April 18, 2015
What startups and governments can learn from Coca-Cola
contributor: Rob Goodier
Coca-Cola appears on store shelves worldwide, even in the most hard-to-reach villages in the developing world. That level of ubiquity results from an intricate delivery network. Now the soft drink company is sharing its supply-chain-building secrets with social enterprise and governments that want to make medicine as easy to find as a Coke.
Simon Berry hit on an idea that seemed brilliant on paper. Since Coca-Cola manages to find its way to store shelves in remote Sub-Saharan African villages and hard-to-reach communities worldwide, why not create life-saving drug packages that can hitch along for the ride? Berry founded Cola Life to produce Kit Yamoyo, an anti-diarrhea kit with oral rehydration solution, zinc tablets and soap in packages that fit between the Coke bottles in a crate.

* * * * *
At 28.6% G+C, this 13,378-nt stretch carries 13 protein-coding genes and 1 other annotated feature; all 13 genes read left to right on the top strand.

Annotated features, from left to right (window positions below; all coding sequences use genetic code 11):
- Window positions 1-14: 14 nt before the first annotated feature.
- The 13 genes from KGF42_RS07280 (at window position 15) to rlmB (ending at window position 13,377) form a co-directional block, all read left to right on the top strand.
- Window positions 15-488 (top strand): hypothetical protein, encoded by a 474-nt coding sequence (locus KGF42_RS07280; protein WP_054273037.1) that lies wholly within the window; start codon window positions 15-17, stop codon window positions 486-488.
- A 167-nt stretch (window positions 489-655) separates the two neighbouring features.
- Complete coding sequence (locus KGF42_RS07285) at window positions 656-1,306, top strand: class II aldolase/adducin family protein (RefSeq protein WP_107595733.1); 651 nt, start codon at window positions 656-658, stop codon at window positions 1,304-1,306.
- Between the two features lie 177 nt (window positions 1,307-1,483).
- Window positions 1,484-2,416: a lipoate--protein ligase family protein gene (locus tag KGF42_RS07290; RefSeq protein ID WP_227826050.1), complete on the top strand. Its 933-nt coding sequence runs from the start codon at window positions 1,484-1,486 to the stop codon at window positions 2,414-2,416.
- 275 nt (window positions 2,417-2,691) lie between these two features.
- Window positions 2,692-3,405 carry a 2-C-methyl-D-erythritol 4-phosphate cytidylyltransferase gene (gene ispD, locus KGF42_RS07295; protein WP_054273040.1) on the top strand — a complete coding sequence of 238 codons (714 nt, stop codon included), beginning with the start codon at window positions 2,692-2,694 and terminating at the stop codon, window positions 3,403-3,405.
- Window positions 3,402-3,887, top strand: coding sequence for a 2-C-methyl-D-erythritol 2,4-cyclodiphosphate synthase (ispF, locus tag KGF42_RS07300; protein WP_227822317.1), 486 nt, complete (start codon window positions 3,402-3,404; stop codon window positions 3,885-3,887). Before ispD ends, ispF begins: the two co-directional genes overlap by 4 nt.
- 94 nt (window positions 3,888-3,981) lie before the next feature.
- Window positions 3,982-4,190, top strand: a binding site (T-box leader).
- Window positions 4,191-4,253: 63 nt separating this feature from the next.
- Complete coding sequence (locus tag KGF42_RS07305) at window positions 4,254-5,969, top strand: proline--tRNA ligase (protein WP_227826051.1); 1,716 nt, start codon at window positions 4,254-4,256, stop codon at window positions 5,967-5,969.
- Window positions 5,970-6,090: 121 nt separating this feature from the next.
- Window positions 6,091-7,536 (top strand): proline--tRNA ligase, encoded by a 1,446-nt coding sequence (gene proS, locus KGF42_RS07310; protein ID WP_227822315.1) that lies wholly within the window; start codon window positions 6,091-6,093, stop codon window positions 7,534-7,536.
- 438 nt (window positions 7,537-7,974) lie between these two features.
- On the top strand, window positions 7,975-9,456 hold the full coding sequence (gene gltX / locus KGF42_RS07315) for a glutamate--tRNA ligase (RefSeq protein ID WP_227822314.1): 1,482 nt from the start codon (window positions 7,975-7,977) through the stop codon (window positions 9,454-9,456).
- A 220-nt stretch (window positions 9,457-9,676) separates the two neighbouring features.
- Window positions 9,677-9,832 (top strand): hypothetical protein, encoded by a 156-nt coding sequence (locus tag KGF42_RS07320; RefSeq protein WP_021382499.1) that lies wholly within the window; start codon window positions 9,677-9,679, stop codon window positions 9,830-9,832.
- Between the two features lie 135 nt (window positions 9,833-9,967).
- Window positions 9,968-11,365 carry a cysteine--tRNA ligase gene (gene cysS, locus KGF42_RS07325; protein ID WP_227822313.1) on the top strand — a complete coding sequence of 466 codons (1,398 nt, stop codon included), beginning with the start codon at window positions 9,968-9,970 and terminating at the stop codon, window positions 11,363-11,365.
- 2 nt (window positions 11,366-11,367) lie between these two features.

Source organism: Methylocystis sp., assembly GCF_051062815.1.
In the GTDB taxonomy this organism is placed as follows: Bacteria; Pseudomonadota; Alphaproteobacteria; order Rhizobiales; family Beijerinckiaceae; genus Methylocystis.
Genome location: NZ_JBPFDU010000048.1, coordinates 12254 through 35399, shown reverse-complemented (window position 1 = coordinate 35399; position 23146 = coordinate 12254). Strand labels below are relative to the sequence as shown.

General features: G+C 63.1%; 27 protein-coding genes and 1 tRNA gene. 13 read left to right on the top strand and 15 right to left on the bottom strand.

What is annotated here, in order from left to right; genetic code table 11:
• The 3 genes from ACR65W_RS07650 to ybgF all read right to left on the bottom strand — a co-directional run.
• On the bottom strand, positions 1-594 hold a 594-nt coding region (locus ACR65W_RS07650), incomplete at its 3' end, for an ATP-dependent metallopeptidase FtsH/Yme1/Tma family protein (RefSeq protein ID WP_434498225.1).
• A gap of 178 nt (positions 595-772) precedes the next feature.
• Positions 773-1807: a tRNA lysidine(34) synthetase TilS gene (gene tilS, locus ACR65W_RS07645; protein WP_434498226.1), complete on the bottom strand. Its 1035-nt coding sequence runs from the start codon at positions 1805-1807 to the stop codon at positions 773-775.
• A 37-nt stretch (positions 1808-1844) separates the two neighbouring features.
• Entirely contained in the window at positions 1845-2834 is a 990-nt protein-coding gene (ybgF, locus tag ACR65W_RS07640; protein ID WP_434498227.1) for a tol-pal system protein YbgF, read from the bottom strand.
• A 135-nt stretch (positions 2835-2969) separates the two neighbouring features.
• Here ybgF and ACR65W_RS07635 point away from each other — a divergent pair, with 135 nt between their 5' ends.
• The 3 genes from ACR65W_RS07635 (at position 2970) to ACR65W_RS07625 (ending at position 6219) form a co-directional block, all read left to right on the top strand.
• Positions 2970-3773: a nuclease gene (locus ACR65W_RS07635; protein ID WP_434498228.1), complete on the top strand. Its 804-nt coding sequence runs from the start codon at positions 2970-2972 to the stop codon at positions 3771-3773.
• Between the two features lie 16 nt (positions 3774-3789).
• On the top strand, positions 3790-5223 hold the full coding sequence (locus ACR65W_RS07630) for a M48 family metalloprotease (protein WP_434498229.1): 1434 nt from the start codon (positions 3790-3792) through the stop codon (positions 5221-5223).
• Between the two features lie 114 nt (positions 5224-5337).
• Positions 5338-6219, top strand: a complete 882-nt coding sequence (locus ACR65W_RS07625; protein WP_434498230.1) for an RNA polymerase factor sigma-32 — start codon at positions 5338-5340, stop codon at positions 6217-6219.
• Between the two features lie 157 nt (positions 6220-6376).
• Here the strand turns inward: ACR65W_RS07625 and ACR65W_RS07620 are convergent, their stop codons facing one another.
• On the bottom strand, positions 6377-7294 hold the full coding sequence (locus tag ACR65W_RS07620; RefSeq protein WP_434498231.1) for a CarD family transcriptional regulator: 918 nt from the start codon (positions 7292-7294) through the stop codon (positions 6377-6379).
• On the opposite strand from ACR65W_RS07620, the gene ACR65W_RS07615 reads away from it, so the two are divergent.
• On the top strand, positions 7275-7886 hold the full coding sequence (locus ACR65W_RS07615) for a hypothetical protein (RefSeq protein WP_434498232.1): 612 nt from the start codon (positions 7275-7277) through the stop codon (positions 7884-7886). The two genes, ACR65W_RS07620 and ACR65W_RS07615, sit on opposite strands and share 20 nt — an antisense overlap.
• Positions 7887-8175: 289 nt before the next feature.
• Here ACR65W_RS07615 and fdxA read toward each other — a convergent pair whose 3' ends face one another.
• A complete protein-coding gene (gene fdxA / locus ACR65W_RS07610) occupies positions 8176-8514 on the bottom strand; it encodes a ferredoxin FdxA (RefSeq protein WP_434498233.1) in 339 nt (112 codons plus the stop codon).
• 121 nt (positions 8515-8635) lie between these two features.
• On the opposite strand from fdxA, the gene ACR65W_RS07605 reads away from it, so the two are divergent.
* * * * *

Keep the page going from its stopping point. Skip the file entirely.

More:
While sharing its crates, Coca-Cola also shared its knowledge of supply chains. Cola Life began a year-long test of the kits in Zambia and sold more than 20,000 to retailers in the first six months. But only a few of those shipped on Coke crates.
“In the end, using the space in the crates was not the key enabler we thought it would be. It was the space in the market, not the space in the crates, that was important,” Berry told E4C.